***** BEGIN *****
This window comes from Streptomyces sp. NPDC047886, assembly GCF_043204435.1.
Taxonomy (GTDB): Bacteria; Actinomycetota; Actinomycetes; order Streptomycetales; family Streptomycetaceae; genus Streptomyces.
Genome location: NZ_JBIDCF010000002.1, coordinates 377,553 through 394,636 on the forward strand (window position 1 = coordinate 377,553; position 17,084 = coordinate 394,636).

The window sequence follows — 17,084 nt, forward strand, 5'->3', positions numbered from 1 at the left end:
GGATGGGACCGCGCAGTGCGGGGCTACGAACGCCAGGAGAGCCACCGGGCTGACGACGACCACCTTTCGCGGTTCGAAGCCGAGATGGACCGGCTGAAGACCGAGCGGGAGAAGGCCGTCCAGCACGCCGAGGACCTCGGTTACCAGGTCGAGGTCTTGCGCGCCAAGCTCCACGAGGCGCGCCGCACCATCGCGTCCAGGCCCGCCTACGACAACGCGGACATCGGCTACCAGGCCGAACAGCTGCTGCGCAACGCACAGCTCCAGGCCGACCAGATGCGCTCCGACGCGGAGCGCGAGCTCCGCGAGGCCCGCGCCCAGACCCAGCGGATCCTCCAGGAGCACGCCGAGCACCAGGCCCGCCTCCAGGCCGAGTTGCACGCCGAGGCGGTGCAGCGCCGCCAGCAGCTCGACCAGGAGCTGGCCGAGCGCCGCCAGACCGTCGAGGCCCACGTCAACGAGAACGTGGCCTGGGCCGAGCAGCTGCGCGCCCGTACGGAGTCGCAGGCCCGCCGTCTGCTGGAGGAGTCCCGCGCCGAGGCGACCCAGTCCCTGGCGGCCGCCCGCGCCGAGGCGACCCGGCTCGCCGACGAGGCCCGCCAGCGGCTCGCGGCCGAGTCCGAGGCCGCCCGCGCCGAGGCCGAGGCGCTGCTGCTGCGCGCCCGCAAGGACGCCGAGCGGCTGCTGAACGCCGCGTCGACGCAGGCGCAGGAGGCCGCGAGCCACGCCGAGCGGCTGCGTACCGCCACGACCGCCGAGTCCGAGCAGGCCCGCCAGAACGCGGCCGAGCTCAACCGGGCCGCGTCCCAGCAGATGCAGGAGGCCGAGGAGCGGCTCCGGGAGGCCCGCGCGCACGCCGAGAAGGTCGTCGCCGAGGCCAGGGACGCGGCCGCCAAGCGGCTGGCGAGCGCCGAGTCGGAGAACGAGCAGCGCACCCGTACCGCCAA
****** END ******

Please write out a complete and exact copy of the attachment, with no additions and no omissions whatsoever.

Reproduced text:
This window comes from Streptomyces sp. NPDC047886, assembly GCF_043204435.1.
Taxonomy (GTDB): Bacteria; Actinomycetota; Actinomycetes; order Streptomycetales; family Streptomycetaceae; genus Streptomyces.
Genome location: NZ_JBIDCF010000002.1, coordinates 377,553 through 394,636 on the forward strand (window position 1 = coordinate 377,553; position 17,084 = coordinate 394,636).

The window sequence follows — 17,084 nt, forward strand, 5'->3', positions numbered from 1 at the left end:
GGATGGGACCGCGCAGTGCGGGGCTACGAACGCCAGGAGAGCCACCGGGCTGACGACGACCACCTTTCGCGGTTCGAAGCCGAGATGGACCGGCTGAAGACCGAGCGGGAGAAGGCCGTCCAGCACGCCGAGGACCTCGGTTACCAGGTCGAGGTCTTGCGCGCCAAGCTCCACGAGGCGCGCCGCACCATCGCGTCCAGGCCCGCCTACGACAACGCGGACATCGGCTACCAGGCCGAACAGCTGCTGCGCAACGCACAGCTCCAGGCCGACCAGATGCGCTCCGACGCGGAGCGCGAGCTCCGCGAGGCCCGCGCCCAGACCCAGCGGATCCTCCAGGAGCACGCCGAGCACCAGGCCCGCCTCCAGGCCGAGTTGCACGCCGAGGCGGTGCAGCGCCGCCAGCAGCTCGACCAGGAGCTGGCCGAGCGCCGCCAGACCGTCGAGGCCCACGTCAACGAGAACGTGGCCTGGGCCGAGCAGCTGCGCGCCCGTACGGAGTCGCAGGCCCGCCGTCTGCTGGAGGAGTCCCGCGCCGAGGCGACCCAGTCCCTGGCGGCCGCCCGCGCCGAGGCGACCCGGCTCGCCGACGAGGCCCGCCAGCGGCTCGCGGCCGAGTCCGAGGCCGCCCGCGCCGAGGCCGAGGCGCTGCTGCTGCGCGCCCGCAAGGACGCCGAGCGGCTGCTGAACGCCGCGTCGACGCAGGCGCAGGAGGCCGCGAGCCACGCCGAGCGGCTGCGTACCGCCACGACCGCCGAGTCCGAGCAGGCCCGCCAGAACGCGGCCGAGCTCAACCGGGCCGCGTCCCAGCAGATGCAGGAGGCCGAGGAGCGGCTCCGGGAGGCCCGCGCGCACGCCGAGAAGGTCGTCGCCGAGGCCAGGGACGCGGCCGCCAAGCGGCTGGCGAGCGCCGAGTCGGAGAACGAGCAGCGCACCCGTACCGCCAA